Everything unfolds with predictably smooth Times Square professionalism, and I can imagine the results appealing to fans of "Jersey Boys" (including the dances, which were choreographed by Sergio Trujillo, who worked on that show as well). But for all its slickness, "A Bronx Tale" is nothing more than a weightless comic-book adaptation of the movie on which it's based, stripped of the understated yet ever-present sense of threat that gave the film so much of its dramatic force. Here, by contrast, the audience laughs all night long, even at the serious parts-and the screen version of "A Bronx Tale," for all its unabashedly sentimental appeal to old-neighborhood nostalgia, was at bottom a deeply serious film. Not so the musical: Even when somebody gets killed, you wait for the punch line.
The main takeaway of the new Broadway musical "A Bronx Tale" is that talent is a terrible thing to waste. The show's makers and shapers, including Chazz Palminteri, who adapted his 1989 play, and Robert De Niro, who starred in and helmed the '93 film version and now shares directing credit with theater veteran Jerry Zaks, haven't squandered their gifts.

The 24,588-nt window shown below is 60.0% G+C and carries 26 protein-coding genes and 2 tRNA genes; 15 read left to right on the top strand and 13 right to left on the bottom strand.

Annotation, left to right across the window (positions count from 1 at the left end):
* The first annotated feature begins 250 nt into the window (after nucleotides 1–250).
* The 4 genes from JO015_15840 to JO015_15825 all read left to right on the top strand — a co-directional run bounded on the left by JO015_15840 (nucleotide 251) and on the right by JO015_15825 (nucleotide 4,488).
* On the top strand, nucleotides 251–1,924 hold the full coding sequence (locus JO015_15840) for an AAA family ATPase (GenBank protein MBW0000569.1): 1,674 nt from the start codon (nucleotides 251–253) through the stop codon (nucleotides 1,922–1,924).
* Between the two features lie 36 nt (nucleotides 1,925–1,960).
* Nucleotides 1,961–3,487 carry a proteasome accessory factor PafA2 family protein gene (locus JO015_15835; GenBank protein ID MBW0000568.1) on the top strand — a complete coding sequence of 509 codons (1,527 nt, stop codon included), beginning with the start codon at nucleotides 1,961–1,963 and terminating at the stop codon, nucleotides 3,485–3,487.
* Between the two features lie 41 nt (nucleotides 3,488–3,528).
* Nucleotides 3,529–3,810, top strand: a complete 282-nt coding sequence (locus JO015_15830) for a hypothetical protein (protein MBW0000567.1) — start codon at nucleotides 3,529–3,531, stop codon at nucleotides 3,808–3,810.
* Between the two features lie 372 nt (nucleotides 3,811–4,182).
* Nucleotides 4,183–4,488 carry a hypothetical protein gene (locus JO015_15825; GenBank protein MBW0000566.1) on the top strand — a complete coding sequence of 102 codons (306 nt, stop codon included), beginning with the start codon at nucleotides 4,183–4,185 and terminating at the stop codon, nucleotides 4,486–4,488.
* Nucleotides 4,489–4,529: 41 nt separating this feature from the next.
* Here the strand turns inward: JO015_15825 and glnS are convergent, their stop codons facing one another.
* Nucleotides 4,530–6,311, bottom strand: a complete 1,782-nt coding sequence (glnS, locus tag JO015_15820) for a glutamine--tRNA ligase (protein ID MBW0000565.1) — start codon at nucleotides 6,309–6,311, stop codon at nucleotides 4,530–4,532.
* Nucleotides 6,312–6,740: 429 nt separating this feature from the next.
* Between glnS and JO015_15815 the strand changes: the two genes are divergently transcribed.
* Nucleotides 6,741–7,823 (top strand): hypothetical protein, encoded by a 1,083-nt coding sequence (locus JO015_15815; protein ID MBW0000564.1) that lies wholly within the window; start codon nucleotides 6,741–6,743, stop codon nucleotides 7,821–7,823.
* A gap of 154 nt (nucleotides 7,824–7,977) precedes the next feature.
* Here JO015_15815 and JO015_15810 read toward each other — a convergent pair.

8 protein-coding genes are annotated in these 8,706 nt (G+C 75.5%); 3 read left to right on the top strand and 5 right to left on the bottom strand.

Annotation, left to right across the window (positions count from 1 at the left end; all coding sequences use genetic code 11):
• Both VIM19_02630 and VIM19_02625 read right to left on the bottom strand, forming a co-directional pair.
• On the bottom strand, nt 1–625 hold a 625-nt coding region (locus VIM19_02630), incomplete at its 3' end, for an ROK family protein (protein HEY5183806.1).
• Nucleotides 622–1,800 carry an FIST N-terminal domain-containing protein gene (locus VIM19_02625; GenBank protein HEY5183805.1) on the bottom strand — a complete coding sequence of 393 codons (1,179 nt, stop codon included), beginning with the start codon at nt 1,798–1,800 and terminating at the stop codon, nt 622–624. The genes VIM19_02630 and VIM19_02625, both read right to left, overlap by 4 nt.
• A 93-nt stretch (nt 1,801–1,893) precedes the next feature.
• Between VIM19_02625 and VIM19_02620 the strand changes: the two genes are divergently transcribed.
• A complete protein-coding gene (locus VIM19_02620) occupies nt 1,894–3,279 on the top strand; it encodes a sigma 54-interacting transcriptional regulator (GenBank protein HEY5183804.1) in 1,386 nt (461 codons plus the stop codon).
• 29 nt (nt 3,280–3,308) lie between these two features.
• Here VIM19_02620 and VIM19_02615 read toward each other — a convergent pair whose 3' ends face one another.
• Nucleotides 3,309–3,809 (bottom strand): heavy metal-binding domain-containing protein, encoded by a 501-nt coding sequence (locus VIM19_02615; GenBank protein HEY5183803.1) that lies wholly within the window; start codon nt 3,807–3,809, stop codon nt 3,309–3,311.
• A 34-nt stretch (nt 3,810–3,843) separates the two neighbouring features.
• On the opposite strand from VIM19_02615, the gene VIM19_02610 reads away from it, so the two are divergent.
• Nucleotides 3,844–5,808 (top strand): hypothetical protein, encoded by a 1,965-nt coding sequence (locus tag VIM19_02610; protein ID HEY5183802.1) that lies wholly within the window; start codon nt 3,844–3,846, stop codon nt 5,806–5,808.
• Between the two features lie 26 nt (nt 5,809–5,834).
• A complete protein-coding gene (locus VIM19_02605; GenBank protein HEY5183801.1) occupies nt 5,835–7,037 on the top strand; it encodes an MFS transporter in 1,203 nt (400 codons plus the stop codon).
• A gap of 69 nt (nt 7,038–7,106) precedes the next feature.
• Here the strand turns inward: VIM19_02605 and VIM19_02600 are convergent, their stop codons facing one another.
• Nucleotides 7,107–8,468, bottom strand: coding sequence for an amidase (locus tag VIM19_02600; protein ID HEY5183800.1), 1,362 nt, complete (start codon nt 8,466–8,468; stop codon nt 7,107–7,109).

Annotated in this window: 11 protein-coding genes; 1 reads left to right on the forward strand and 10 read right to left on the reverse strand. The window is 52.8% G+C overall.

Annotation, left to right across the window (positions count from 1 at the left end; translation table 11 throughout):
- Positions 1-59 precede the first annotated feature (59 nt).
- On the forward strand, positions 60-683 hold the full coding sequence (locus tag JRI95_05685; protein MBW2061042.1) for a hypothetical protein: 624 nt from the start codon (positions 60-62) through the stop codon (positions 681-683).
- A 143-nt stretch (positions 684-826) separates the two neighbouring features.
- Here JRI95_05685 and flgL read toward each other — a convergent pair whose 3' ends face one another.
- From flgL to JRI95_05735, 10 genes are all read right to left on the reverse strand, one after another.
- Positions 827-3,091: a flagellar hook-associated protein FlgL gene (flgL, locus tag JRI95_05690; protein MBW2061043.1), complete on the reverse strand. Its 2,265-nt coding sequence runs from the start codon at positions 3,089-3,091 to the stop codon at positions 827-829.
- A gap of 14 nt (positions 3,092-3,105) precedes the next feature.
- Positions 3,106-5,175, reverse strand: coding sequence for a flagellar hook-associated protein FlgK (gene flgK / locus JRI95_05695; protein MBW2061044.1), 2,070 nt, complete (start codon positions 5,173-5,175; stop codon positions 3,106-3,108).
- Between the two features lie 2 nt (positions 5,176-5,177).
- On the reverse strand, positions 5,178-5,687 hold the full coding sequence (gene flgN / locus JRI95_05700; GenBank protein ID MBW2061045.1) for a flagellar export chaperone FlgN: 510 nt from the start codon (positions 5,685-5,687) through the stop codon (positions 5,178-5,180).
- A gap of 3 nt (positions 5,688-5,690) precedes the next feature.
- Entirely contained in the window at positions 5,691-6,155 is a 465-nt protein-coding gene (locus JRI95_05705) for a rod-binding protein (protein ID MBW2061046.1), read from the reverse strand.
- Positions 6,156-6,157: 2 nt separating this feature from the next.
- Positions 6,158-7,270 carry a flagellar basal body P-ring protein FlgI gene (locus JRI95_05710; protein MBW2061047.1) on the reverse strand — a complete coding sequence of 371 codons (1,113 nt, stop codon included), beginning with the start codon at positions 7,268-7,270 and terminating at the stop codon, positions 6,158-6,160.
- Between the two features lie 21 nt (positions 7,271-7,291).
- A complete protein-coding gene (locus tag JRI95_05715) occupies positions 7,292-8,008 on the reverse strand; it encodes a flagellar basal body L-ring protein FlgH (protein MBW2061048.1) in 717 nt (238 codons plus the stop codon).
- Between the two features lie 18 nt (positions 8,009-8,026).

The musical is handsome and reasonably well performed, especially by Bobby Conte Thornton as Calogero and Nick Cordero as Sonny. And it still has, in précis, that timely and timeless set of concerns. In a corrupt society, is the working man "a sucker," as Sonny maintains? How do we make moral sense of the good qualities of bad people - and vice versa? That A Bronx Tale, as a musical, never answers these questions is fair enough; that it lacks the subtlety to raise them seriously is very nearly a crime.